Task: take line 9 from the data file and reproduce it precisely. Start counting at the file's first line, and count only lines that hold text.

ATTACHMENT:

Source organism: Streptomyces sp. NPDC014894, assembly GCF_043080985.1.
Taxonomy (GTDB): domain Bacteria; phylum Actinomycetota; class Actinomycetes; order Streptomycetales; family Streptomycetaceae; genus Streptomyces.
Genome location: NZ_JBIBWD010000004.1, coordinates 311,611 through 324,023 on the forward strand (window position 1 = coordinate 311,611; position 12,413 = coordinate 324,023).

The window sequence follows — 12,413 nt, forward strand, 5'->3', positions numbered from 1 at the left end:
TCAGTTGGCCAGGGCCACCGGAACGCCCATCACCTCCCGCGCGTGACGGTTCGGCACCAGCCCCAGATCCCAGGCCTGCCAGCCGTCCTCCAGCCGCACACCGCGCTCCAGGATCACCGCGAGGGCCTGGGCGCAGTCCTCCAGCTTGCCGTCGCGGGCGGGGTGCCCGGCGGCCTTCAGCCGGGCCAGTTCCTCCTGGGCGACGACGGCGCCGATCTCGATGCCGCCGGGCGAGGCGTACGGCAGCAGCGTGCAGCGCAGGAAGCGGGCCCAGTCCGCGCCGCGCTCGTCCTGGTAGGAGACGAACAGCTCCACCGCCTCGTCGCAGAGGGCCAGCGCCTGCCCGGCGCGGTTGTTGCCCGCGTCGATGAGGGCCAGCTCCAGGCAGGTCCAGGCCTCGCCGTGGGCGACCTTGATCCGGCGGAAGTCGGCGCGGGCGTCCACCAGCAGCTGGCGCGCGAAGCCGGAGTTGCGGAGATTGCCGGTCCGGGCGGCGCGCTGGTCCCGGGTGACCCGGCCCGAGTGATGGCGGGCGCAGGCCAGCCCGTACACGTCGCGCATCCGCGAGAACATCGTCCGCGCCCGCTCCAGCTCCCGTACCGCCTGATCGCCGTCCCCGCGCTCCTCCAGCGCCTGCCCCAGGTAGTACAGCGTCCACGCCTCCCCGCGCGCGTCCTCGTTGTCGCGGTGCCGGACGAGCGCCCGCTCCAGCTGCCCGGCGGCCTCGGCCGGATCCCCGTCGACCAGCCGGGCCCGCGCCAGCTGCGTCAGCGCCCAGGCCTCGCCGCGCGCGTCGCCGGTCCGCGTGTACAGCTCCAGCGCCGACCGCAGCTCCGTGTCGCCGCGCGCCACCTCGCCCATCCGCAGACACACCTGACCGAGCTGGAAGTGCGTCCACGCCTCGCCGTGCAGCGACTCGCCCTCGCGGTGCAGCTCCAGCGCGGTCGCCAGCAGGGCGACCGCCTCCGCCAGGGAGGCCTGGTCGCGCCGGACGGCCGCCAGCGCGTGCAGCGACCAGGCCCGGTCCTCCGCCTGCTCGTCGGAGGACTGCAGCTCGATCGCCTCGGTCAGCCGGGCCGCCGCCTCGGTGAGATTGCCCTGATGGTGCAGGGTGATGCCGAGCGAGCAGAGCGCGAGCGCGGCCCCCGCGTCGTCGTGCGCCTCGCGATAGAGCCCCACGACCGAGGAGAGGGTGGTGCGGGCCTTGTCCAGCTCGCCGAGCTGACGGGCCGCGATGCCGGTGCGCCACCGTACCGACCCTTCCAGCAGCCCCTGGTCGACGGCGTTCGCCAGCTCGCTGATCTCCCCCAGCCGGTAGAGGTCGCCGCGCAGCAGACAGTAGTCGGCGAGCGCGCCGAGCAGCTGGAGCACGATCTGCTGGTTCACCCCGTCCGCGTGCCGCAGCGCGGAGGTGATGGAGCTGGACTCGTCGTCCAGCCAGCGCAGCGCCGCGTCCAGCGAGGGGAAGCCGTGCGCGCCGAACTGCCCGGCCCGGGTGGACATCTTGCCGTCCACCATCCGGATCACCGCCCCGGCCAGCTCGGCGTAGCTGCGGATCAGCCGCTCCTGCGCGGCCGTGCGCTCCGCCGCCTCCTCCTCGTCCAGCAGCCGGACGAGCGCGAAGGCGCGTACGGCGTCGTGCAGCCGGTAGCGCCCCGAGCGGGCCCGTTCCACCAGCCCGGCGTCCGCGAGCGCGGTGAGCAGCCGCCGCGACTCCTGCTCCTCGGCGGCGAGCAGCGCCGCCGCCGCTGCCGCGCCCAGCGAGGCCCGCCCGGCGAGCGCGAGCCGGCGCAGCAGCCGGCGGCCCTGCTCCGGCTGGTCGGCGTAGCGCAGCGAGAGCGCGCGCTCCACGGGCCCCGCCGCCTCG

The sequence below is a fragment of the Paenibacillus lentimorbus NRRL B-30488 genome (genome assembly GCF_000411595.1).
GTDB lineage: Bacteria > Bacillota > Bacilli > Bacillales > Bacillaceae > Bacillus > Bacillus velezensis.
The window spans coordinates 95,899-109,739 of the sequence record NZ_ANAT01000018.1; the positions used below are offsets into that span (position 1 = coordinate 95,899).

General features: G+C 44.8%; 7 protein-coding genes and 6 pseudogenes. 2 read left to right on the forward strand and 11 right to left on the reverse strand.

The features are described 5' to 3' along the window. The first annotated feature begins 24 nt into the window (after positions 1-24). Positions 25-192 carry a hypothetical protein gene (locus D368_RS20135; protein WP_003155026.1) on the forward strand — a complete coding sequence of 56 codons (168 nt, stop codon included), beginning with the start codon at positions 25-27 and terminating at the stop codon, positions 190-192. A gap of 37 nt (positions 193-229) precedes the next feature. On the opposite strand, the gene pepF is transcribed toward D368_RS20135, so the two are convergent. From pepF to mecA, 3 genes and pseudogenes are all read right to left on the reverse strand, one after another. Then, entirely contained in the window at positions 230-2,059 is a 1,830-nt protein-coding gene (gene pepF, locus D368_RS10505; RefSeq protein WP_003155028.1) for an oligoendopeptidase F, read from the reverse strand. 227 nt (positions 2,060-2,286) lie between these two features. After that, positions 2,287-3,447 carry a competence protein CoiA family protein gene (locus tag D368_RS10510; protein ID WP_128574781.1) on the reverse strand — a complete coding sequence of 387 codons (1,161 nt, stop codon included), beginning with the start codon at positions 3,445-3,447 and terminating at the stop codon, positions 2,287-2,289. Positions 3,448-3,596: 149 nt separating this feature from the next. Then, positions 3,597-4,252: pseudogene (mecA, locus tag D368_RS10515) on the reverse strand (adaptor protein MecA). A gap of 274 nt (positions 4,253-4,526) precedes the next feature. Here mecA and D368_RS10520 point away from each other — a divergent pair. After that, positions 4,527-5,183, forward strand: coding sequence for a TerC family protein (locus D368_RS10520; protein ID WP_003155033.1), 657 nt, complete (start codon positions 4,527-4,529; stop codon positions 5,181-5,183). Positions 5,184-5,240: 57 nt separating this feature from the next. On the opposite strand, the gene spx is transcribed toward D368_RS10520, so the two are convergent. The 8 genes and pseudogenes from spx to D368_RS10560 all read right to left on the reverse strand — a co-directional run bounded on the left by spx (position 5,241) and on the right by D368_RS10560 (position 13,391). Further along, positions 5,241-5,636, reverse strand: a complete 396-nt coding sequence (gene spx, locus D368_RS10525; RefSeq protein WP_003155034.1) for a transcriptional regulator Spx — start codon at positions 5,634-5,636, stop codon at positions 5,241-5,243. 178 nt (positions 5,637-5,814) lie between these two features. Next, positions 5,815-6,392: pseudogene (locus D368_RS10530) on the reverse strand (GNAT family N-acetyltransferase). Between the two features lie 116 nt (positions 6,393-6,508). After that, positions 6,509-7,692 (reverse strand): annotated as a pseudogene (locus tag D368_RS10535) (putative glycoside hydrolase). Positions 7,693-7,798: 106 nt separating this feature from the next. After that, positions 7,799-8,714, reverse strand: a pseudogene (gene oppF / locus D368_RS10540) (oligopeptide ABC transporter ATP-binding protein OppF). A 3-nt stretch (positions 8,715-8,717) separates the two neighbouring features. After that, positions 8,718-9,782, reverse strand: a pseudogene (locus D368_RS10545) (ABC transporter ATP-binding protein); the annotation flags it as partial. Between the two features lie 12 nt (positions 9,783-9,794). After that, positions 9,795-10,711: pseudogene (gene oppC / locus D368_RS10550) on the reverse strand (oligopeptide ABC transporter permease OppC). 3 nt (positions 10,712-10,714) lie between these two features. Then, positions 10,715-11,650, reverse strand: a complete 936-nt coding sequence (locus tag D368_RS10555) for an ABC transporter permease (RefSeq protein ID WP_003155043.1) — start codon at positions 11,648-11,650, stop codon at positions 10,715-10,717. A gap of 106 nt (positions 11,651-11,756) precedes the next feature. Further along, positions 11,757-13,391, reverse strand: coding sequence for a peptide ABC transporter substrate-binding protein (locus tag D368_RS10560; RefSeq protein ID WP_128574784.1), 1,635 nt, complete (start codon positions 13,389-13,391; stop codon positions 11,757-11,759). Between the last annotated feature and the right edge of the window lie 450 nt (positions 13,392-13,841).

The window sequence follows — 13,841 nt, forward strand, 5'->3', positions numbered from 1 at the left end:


General features: G+C 44.8%; 7 protein-coding genes and 6 pseudogenes. 2 read left to right on the forward strand and 11 right to left on the reverse strand.